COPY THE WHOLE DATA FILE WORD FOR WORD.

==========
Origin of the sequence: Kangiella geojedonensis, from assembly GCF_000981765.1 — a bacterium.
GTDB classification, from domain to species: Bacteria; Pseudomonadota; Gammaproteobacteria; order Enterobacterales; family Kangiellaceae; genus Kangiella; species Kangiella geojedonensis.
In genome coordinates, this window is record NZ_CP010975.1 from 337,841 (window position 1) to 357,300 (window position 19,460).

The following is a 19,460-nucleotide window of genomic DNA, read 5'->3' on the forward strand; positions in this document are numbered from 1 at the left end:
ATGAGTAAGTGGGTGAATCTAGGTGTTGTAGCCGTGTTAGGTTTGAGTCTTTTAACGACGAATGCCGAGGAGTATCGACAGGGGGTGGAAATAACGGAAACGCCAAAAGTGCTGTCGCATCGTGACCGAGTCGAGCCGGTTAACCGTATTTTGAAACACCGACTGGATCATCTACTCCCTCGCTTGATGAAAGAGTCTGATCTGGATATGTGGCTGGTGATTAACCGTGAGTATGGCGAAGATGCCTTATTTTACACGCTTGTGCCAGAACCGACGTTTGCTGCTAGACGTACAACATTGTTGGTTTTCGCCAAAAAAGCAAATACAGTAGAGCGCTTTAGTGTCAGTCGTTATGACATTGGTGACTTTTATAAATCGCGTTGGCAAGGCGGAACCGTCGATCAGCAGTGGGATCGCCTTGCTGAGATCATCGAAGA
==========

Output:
Origin of the sequence: Kangiella geojedonensis, from assembly GCF_000981765.1 — a bacterium.
GTDB classification, from domain to species: Bacteria; Pseudomonadota; Gammaproteobacteria; order Enterobacterales; family Kangiellaceae; genus Kangiella; species Kangiella geojedonensis.
In genome coordinates, this window is record NZ_CP010975.1 from 337,841 (window position 1) to 357,300 (window position 19,460).

The following is a 19,460-nucleotide window of genomic DNA, read 5'->3' on the forward strand; positions in this document are numbered from 1 at the left end:
ATGAGTAAGTGGGTGAATCTAGGTGTTGTAGCCGTGTTAGGTTTGAGTCTTTTAACGACGAATGCCGAGGAGTATCGACAGGGGGTGGAAATAACGGAAACGCCAAAAGTGCTGTCGCATCGTGACCGAGTCGAGCCGGTTAACCGTATTTTGAAACACCGACTGGATCATCTACTCCCTCGCTTGATGAAAGAGTCTGATCTGGATATGTGGCTGGTGATTAACCGTGAGTATGGCGAAGATGCCTTATTTTACACGCTTGTGCCAGAACCGACGTTTGCTGCTAGACGTACAACATTGTTGGTTTTCGCCAAAAAAGCAAATACAGTAGAGCGCTTTAGTGTCAGTCGTTATGACATTGGTGACTTTTATAAATCGCGTTGGCAAGGCGGAACCGTCGATCAGCAGTGGGATCGCCTTGCTGAGATCATCGAAGA